Climbing the mountain

There’s a quote on the National Parks of Australia website that goes “We walked to the top of Mount Kosciuszko – what a view. It was like we were on top of the world.”

I saw it, I liked it, and I thought, why not.

Most people head to the nearby towns of Thredbo and Jindabyne in the winter for all their winter sports attractions, but summer offers plenty of reasons to head south, and in fact up to 100,000 people a year visit the Kosciuszko National Park for hiking, camping and mountain biking.

Heading out of Jindabyne towards Thredbo

Heading out of Jindabyne towards Thredbo

The Kosciuszko National Park is about 400 kilometers from Sydney so if you decide that you like the idea as well, and you’re coming from Sydney, then it’s best to put aside three days to do it properly. A day getting there, a day for the walk and a day home.

Lower Alpine forest views

Lower Alpine forest views

It’s a beautiful drive from Jindabyne up to Thredbo, around 35 kilometers, and with some wonderful views along the way, keep your eyes peeled, there’s plenty of opportunity to see some wildlife, think emus, kangaroos and blue tongue lizards.

The Alpine Highway heading in to Thredbo and the Kosciuszko walk

The Alpine Highway heading in to Thredbo and the Kosciuszko walk

You’ll be hit with a park entrance fee ($16) about halfway along the highway which is good for 24 hours, weirdly though, and this may only be the case in the off season, parking in Thredbo is actually free.
From Thredbo the best way to tackle the walk is with a chairlift ride to start of the walk.

One the way out of Thredbo on the chairlift.

One the way out of Thredbo on the chairlift.


Buying the chairlift tickets from what is a rather shabby and rundown shopping center is, to be fair, not a great introduction to the Kosciuszko park, they offer a bit of information about the weather on the summit ( temp:5 Deg, feels like 1 deg.)the chairlift itself is expensive and as it bumps it’s way along it’s path you pass above some pretty damaged landscape, cleared of forest for the winter ski slopes, in summer it turns into a downhill mountain bike facility.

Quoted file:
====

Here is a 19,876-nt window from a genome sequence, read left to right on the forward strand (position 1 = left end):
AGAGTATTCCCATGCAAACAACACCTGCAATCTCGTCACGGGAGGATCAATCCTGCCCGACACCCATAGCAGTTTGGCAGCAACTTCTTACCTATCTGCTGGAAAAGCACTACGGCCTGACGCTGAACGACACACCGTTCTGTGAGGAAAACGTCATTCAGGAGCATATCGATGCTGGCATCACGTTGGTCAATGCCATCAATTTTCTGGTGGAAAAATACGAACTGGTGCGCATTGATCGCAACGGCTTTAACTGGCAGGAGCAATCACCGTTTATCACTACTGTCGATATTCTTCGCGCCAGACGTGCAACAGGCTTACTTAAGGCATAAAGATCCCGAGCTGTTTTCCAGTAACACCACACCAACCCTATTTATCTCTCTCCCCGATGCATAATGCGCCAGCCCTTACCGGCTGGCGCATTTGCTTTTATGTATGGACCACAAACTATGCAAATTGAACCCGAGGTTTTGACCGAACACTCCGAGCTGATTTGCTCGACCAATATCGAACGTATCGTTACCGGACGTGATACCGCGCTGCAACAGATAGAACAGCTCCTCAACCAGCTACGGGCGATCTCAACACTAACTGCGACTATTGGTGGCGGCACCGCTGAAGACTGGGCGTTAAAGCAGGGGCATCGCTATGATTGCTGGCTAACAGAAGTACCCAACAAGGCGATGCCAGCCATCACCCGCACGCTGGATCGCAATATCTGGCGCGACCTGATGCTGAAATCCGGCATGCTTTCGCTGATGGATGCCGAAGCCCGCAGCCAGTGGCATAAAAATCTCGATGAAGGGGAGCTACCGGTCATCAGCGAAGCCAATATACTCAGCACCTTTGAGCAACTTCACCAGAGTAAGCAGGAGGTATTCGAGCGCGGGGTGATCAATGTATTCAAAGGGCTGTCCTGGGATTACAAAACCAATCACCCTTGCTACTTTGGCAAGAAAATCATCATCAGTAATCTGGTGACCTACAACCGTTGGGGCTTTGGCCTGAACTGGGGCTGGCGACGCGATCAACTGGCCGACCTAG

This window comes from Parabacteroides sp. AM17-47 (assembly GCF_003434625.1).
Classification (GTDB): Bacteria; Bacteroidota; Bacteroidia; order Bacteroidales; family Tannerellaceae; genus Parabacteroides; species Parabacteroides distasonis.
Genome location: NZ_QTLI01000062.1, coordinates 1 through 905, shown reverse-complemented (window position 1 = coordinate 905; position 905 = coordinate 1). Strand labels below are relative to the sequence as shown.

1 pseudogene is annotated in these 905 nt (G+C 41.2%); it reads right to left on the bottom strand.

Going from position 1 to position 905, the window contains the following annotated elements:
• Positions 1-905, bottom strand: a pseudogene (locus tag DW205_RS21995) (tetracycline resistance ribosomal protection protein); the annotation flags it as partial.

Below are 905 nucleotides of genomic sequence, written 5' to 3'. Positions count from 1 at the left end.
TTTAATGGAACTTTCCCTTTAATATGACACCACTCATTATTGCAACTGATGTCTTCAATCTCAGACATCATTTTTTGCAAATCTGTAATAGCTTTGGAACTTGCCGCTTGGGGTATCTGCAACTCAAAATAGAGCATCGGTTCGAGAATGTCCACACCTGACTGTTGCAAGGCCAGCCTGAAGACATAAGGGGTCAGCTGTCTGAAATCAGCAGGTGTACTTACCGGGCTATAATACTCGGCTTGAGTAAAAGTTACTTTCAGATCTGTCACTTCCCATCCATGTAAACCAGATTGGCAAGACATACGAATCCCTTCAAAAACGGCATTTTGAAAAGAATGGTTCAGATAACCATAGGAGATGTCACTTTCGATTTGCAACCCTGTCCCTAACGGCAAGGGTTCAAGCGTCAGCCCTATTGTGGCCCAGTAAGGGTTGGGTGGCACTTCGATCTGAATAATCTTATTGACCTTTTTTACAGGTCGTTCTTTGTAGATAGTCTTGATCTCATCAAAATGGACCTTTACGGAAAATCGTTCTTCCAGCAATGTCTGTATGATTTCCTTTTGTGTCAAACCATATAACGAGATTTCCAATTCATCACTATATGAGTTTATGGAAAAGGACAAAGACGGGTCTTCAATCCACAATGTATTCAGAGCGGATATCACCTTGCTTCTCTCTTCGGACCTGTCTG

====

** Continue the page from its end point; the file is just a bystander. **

The start of the Kosciuszko path

The start of the Kosciuszko path


Once you get to the top of the chairlift though, things pick up pretty quickly, the path, lined now with a metal grid to save the fragile alpine heather heads up past the beautiful rocky granite outcrop called the Rams Head Range and through heathlands for a couple of kilometers before reaching a lookout point.
Alpine heather

Alpine heather


The Alpine heather has a special vibrant quality to it, and becomes a bed of wildflowers in spring.
The path across the ranges.

The path across the ranges.


Despite the park hosting many thousands of people each year, by far the majority of visitors is in the winter months when the ski season is on, going in summer, and if you’re lucky you may very well have the track to yourself.
Spectacular alpine views

Spectacular alpine views


From the first lookout point the track to the summit is around 5 kilometers, the suggested walk time for the whole round trip is six hours, this is pretty generous and probably takes into account either bad weather or allowing for plenty of stops along the way.
On the way

On the way


The weather can change rapidly across the Snowy Mountains, and a sunny blue outlook in Thredbo can be swapped for a howling wind and foggy cloud whipping around you on the mountain obscuring the views one moment, and revealing wide open Alpine views the next.
Fog rolling in over Lake Cootapatamba

Fog rolling in over Lake Cootapatamba


The Snowy Mountains region is thought to have had Aboriginal occupation for some twenty thousand years and the area was first explored by European settlers back in 1835, although it wasn’t until 1840 that Edmund Strzelecki climbed Mount Kosciuszko and named it after a Polish war patriot.
Some of the spectacular views you can expect on the way

Some of the spectacular views you can expect on the way


Almost at the top you will come across Rawson Pass, where Australia’s highest public toilet is handily located, from here it’s a 2 kilometer push to the summit.
Two climbers descend towards Rawson Pass.

Two climbers descend towards Rawson Pass.


With a height of just 2,228 meters it’s nothing more than a pimple on a pumpkin but a wonderful experience and a must do event.
On the summit, not much of a view, in fact it's a whiteout.

On the summit, not much of a view, in fact it’s a whiteout.

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2 replies »

  1. Wow Ross, you climbed one of The Seven Summits (one of the highest mountains on each of the seven continents). You are officially a Mountaineer ! Put it on your resume, Nice.

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